A Room of One's Own was published both in England (by her and her husband's Hogarth Press) and in America, on October 24, 1929 and was an immediate success - with the public, with the critics, and with her friends

... the sales of A Room are unprecedented," Woolf would write in her diary, "have beaten Orlando. ... orders for 100 taken as coolly as 12's used to be. We have sold, I think, 5500; & our next year's income is made.

And in her letters to her friends we can see Woolf's appreciation of their response to A ROOM, along with her continuing assessment of it.

In October of 1929, on the heels of its publication, she writes to Vita Sackville- West:

I'm delighted you read my little book, as you call it ... although you don't perceive it, there is much reflection and some erudition in it...

And in November, to G.L. Dickinson, she writes:

I can't tell you how pleased I am that you like my little book ... I'm so glad that you thought it good tempered - my blood is apt to boil on this one subject ... and I didn't want it to. I wanted to encourage the young women - they seem to get fearfully depressed - and also to induce discussion ... there are numbers of things that might be said, and that aren't. The double soul [i.e. androgyny] is one of them; and also education...

To E.M Forster, on January 3, 1930, she writes:

... being my best critic, as I think- how glad I am you liked A Room! I was awfully afraid you wouldn't.

And in May, she writes to Dorothy Brett:

I am very glad you liked A Room. It was rather popularized for the young and should have had more in it. But I wanted them to swallow certain ideas with a view to getting their brains to work.

Finally, on a somewhat different note, in September of 1930 she writes to a Mrs. Wilson:

I am delighted to learn that you have a new room and that I am the cause ... It is most encouraging to hear that there is one woman who is not going to write - since I published my little book I have been afraid that the writers would far outnumber the readers. But I shall now think with great pleasure that you are using YOUR room to read in, and so shall hope to be counted ... among your benefactors.

The letter to Mrs. Wilson is interesting because it suggests that early on Woolf's book was seen to have a relevance to women beyond the literary sphere.

But what are we to make of A Room of One's Own.

October 1992 was A Room's sixty-second birthday: the sixty-second anniversary of its publication.

The work, we might say, has become "a senior citizen;" were it a person, it would be eligible for social security

What might it have to say to us today?

To begin to answer this question, of course, we need to examine the text with some care, but at the outset this may seem a daunting task, for this is a work that can appear somewhat perplexing due to the wealth of information and perspectives that it contains; and getting a hold on A Room is not eased by a form in which, as we noticed earlier, its author gives herself the "freedom to leap from back to back of [her] thoughts"

Indeed, one finds oneself leaping "back to back" with Virginia Wool through her thinking on a wide range of phenomena, including literary events, historical events, individual writers, individual works, criticism, social theory, and personal experience.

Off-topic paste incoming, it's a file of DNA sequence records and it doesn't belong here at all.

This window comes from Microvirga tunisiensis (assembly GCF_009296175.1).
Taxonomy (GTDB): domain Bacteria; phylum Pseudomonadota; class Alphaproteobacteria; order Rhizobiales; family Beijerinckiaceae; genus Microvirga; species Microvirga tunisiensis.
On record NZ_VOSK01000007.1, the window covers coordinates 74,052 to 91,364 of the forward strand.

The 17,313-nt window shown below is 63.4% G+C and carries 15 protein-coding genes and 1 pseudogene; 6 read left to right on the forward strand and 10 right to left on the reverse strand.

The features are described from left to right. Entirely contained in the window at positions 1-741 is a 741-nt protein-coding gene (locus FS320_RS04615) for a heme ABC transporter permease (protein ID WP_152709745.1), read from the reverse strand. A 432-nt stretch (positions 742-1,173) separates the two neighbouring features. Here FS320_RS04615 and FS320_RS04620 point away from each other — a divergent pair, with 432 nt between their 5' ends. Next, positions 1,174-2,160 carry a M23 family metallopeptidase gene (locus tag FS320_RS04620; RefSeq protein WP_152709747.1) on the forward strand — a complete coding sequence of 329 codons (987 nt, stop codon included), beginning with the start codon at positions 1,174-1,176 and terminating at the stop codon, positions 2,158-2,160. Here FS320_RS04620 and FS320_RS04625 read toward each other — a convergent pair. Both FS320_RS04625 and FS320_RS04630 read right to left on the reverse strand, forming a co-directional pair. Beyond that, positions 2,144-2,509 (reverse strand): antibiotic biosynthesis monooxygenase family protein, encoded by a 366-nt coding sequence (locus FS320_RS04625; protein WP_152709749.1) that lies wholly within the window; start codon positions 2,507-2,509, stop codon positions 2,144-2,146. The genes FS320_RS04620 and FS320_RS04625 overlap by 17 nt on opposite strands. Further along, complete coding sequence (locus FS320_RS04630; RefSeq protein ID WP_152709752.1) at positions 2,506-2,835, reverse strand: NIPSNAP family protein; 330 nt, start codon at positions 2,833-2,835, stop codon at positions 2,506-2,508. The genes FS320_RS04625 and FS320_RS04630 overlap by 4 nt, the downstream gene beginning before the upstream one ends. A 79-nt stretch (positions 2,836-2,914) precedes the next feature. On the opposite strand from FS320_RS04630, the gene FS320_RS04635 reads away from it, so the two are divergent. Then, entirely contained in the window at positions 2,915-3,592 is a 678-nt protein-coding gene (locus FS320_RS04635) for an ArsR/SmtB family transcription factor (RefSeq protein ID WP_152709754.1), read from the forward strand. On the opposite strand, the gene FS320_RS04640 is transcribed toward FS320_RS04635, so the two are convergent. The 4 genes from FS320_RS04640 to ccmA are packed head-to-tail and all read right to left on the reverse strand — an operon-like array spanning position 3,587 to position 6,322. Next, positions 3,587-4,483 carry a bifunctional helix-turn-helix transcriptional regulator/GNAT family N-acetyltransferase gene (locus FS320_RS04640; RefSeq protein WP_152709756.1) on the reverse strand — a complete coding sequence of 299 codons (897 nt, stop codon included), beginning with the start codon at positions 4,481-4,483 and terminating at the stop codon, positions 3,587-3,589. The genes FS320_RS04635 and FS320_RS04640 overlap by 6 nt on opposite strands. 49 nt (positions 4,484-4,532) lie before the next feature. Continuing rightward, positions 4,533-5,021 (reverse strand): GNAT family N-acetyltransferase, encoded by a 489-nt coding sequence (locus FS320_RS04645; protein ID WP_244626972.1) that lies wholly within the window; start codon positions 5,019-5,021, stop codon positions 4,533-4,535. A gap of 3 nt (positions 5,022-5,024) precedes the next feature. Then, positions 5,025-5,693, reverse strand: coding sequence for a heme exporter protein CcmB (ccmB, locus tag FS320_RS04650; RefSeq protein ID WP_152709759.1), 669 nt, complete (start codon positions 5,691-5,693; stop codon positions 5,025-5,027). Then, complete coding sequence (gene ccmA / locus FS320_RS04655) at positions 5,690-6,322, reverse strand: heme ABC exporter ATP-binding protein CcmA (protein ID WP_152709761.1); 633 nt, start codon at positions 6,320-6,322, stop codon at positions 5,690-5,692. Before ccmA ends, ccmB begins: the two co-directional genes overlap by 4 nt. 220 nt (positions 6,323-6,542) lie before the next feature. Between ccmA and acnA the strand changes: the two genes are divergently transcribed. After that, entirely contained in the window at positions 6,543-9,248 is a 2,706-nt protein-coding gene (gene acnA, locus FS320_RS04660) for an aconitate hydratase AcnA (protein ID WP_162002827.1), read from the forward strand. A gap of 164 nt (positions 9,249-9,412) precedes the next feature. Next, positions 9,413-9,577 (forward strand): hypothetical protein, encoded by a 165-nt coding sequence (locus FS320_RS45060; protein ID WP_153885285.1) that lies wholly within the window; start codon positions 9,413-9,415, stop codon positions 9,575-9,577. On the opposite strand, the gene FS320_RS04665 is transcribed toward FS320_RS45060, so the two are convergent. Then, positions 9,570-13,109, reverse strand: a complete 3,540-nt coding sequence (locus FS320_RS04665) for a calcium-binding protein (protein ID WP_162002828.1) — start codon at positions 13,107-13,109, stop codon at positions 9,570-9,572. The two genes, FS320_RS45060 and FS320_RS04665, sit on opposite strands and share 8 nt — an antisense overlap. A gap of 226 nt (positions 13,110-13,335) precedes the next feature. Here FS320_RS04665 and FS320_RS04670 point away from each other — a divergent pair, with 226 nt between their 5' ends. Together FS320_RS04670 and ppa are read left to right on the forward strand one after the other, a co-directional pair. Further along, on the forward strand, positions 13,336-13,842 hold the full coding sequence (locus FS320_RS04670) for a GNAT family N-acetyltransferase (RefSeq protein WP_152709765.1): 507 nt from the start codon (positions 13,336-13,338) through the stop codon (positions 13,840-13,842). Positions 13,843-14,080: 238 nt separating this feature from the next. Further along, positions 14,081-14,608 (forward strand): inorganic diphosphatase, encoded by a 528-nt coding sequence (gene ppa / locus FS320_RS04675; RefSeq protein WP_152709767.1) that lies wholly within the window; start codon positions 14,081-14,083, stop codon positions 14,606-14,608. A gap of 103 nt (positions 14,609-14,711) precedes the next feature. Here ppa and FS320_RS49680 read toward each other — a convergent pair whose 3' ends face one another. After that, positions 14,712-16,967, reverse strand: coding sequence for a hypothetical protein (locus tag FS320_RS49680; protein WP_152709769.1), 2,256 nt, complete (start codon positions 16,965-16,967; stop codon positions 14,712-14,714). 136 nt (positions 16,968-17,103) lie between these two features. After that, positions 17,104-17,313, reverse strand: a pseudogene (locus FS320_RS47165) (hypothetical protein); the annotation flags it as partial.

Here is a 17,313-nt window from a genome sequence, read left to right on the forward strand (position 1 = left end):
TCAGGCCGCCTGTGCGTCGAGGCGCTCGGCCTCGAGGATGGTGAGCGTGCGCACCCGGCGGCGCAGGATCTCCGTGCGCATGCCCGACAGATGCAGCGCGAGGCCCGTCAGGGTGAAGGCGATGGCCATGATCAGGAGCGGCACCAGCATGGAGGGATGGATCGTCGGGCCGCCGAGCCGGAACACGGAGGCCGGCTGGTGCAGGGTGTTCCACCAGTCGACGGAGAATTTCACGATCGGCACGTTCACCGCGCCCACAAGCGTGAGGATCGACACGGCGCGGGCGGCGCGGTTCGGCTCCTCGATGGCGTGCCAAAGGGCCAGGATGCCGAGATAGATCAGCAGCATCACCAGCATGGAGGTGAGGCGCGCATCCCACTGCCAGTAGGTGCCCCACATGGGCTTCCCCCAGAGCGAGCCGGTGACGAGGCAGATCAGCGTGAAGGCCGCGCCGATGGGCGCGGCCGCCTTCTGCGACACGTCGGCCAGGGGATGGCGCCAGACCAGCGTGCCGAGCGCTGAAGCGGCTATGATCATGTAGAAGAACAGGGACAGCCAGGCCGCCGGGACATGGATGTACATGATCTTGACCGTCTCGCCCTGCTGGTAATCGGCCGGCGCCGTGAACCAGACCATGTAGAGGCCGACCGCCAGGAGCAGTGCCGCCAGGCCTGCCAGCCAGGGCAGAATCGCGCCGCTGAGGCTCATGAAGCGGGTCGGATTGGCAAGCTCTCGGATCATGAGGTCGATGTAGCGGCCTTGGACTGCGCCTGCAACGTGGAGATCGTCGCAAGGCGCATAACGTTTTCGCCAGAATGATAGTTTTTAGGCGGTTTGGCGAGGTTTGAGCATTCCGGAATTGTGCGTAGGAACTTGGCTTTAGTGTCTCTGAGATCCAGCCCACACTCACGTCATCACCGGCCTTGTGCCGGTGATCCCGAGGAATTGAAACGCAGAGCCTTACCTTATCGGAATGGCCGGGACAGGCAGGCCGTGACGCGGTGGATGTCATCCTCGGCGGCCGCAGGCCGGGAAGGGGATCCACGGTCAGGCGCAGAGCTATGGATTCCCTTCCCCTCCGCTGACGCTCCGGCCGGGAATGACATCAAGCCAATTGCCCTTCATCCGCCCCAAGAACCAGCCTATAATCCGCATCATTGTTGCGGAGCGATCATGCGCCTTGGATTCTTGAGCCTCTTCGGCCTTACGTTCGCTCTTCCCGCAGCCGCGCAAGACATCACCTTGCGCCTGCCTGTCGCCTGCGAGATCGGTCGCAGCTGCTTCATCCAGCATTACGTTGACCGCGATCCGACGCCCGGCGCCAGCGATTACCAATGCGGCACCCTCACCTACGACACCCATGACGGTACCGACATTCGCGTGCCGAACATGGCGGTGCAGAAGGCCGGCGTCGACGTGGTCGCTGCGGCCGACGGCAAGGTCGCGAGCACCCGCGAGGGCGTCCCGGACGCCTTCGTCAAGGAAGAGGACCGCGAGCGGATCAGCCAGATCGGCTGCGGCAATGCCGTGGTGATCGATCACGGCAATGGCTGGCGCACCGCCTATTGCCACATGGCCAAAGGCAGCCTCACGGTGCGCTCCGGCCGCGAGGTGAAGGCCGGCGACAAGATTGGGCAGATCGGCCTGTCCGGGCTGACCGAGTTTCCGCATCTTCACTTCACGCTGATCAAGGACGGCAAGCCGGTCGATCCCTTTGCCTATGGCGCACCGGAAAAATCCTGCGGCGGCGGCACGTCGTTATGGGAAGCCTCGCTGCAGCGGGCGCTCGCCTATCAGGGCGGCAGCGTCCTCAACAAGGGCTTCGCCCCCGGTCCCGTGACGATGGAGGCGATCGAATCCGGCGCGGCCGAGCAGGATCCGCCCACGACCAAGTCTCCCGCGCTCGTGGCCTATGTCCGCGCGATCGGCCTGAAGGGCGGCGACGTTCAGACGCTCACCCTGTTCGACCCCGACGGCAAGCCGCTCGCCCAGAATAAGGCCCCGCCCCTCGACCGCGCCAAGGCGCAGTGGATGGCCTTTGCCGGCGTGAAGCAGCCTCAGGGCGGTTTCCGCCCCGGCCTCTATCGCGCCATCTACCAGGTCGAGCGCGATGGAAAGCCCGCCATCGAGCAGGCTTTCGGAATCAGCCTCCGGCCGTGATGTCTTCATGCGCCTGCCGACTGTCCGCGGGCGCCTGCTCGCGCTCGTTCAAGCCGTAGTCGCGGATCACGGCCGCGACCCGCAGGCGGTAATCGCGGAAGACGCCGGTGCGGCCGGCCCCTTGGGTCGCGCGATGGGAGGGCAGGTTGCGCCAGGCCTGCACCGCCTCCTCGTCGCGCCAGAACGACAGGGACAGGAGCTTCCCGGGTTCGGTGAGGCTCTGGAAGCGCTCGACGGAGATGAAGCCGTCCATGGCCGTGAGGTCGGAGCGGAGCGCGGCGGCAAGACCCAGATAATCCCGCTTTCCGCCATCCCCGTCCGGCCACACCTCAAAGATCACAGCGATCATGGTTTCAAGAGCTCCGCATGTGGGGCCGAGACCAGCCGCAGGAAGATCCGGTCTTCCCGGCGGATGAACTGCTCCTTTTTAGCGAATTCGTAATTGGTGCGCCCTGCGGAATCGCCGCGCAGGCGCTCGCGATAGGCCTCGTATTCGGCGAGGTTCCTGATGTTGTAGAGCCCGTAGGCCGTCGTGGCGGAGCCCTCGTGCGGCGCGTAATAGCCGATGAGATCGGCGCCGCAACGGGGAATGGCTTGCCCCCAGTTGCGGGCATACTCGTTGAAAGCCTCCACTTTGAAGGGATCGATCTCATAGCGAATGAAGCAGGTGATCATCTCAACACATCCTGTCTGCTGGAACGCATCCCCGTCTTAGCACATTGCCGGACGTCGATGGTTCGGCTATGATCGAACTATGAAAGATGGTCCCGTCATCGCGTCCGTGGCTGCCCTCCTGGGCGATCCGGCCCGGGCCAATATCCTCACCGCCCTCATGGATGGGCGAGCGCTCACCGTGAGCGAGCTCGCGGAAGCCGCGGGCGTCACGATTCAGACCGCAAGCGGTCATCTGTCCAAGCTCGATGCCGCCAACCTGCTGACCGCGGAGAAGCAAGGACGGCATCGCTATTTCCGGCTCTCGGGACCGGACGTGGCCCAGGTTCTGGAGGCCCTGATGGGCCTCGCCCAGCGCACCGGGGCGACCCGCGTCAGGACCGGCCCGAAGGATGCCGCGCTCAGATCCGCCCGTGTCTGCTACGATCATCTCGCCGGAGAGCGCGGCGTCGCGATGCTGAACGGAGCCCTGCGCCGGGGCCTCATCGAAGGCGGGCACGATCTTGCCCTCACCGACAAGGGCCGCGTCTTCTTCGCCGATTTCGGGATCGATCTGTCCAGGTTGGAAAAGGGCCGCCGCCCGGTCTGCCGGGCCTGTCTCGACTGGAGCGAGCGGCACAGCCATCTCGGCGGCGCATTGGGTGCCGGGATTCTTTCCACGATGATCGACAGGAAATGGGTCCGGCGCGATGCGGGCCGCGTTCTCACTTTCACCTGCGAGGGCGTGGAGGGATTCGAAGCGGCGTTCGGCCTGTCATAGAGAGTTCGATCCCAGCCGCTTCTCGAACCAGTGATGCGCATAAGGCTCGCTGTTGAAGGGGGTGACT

A way out of this perplexity, however, might be seen if one considers two different meanings of the word "culture"

On the one hand, "culture" is an anthropological concept: it's about how people live, the patterns which express how members of a society experience the world.

Different societies, we say, have different cultures

But on the other hand, there is the more common meaning of "culture;" it's included in the anthropological meaning, but is usually thought of separately.

Here "culture" simply denotes the arts, including fiction

We speak of a person "getting culture," or "being cultured," for example.

In A Room of One's Own, it can be suggested, Virginia Woolf is concerned with BOTH meanings of culture; and she connects these two meanings through the concept of gender

"Talk about the creative life of women," this is to say, about women and fiction, necessarily involves speaking not only about cultural matters - in the sense of aesthetic things - but it also involves considering socio-cultural things phenomena like political economy and social history

The topic of women and fiction encompasses both cultural meanings

And it's part of Virginia Woolf's power and charm hat she is able to move so easily between these different cultural discourses - leaping if you will, "back to back" between them, in an apparently effortless way.

Sometimes, admittedly, because of the speed with which she leaps, following her is not always effortless; but it's always worth whatever effort it may require.

In any case, it's to that which we can now move.

In what follows, in part, I will explore what Woolf's text reveals about three cultural notions - liberation, feminism, and androgyny.

And I will try to indicate something of how these inform both what the work means and how, like any classic, it remains relevant to contemporary concerns.

by Joel Rich
originally delivered in the University of Chicago First Friday lecture series, February 1992; revised, May 2005